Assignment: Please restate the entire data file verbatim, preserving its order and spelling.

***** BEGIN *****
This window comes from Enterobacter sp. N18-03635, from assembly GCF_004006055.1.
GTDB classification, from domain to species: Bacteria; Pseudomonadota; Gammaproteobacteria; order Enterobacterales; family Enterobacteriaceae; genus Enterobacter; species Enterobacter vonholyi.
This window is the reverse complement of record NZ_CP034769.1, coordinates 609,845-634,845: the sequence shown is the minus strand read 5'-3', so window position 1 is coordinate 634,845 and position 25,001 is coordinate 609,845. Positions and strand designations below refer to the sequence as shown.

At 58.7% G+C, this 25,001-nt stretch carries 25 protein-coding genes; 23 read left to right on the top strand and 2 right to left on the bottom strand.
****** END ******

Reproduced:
This window comes from Enterobacter sp. N18-03635, from assembly GCF_004006055.1.
GTDB classification, from domain to species: Bacteria; Pseudomonadota; Gammaproteobacteria; order Enterobacterales; family Enterobacteriaceae; genus Enterobacter; species Enterobacter vonholyi.
This window is the reverse complement of record NZ_CP034769.1, coordinates 609,845-634,845: the sequence shown is the minus strand read 5'-3', so window position 1 is coordinate 634,845 and position 25,001 is coordinate 609,845. Positions and strand designations below refer to the sequence as shown.

At 58.7% G+C, this 25,001-nt stretch carries 25 protein-coding genes; 23 read left to right on the top strand and 2 right to left on the bottom strand.